Private Sub Swap (By Ref x As Integer, By Ref y As Integer)

Dim temp As Integer



End Sub

Private Sub Display Vals(By Ref a As Integer, By val b As Integer)

‘Don’t worry about understanding the next line yet, it will be explained later.

Msg Box “a=” & C str(a) vb crl f & ”b=” & c str(b)

End Sub

Private Sub Form-Load ()

Dim a As Integer

Dim b AS Integer



Display values, swap, & display again

Display vals a,b

The next line is functionally identical to “swap a, b” Call swap (a, b)

Display vals a, b

End Sub

Notice that call was used instead of simply stating the Subroutine name. When using the Call method however, you must use parenthesis when calling the Subroutine. Note that this program would also have worked without typing “By Ref” anywhere, Since it is the default. The By Ref & By Val keywords are raredy used in simple programs, however, but it’s a nice trick for toolkit.


Subroutines have a close cousin called Functions. Functions are basically the exact same as Subroutines. Except that they return a value. That means that the functions itself has a type, and the function will return a value to the calling Subroutine based on the code that it contains.

An example of this would be a function that adds two numbers, shown below. A function is declared the exact same way as a Subroutine, except using the “Function” keyword instead of “Sub”. To return a value, assign a value of the proper type to the function’s name, as if it were a variable.

Private Function Add (By Val x As Integer By Val y As Integer) As Integer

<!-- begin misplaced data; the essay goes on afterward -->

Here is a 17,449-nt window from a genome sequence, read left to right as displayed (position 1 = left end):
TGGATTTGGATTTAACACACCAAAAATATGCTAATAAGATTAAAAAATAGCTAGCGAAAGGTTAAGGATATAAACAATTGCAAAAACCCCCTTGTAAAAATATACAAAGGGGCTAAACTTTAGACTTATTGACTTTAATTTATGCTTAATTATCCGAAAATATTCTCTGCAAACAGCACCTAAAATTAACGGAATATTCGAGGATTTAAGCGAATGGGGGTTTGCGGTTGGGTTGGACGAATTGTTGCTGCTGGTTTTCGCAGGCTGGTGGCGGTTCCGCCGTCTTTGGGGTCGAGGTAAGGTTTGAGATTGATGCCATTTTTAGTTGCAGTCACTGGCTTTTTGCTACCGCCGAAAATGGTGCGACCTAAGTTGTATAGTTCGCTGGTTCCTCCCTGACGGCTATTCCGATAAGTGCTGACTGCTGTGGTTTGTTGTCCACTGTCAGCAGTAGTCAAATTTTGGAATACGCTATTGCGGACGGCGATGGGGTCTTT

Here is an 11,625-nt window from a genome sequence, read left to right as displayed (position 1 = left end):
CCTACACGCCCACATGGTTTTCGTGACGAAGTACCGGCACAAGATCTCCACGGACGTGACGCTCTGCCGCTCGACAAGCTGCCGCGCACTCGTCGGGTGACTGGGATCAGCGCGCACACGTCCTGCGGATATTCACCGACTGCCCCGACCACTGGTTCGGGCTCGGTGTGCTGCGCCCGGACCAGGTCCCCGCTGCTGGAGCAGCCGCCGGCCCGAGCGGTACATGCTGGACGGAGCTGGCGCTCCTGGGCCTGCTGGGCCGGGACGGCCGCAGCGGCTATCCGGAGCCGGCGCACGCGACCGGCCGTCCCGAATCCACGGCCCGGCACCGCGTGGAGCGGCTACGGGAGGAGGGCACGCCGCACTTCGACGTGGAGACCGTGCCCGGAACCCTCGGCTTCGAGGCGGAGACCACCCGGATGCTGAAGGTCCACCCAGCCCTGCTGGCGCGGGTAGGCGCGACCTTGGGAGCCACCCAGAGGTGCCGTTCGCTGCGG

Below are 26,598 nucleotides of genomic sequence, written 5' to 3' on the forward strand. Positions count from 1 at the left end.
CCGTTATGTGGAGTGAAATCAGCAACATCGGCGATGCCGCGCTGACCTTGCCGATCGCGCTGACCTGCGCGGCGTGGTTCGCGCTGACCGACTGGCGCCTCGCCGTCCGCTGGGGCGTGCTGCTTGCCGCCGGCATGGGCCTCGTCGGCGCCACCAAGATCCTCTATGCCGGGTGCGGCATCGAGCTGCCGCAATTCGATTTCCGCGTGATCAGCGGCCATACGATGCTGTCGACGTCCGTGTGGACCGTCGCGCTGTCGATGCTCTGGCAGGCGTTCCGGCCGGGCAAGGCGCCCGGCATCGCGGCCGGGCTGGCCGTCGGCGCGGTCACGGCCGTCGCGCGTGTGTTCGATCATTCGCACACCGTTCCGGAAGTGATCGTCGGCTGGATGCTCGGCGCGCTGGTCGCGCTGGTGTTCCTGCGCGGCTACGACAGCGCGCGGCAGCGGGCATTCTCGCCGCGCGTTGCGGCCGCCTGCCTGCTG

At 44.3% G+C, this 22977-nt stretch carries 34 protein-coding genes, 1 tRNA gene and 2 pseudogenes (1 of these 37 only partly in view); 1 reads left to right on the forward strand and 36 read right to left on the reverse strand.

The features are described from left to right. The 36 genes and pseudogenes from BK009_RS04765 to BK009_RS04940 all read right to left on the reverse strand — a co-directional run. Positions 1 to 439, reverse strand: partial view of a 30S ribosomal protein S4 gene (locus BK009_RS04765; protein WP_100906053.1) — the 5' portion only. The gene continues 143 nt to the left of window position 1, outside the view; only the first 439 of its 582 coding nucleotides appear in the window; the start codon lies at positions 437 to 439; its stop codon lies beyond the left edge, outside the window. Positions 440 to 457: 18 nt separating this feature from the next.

Add =x+y

End Function

Private Sub Form-Load()

Dim a As Integer

Dim b As Integer

Dim c As Integer



c=Add (a, b)

Msg Box c

End Sub

The different between a Sub and a Function is that a Sub does not produce a return value (i.e., one that can be assigned directly to a variable, where as a Function does produce a return value). Both Subs and Functions can be called with or without parameters.


In the “Try It” example below, upon clicking the “Try It” button, the user is prom pled flow then returns to the Print statement, which displays the sum of the two numbers on the form.

Note that the variables involved are declared at the module-level (i.e., general declarations section, prior to any Sub or Function) because the variable are common to both the Cmd Try It. Click event procedure & the Add Em Sub procedure.


Option Explicit

Module-level variables are needed for this example.

Dim mint Num1 As Integer Dim mint Num2 As Integer

Dim mint Sum As Integer…

Private Sub Cmd Try It-Click ()

Mint Num1=val (Input Box (“Enter first number:”, “Add Program”)).

Mint Num2=val (Input Box (“Enter second number:”, “Add Program”)).

Add Em

Could also be coded as “Call Add em()” with or without the  ()

Private “The Sum is”; mint sum

End Sub

Private Sub Add Em()

Mint Sum= mint Num1 + mint Num2

End Sub


Private Function Display (x, y)

Display = x And 10

End Function

Private Sub Form-Load ()

Dim a as String

Dim b as Integer

a= “Sara”


c=Display (a, b)

Display c

End Sub.


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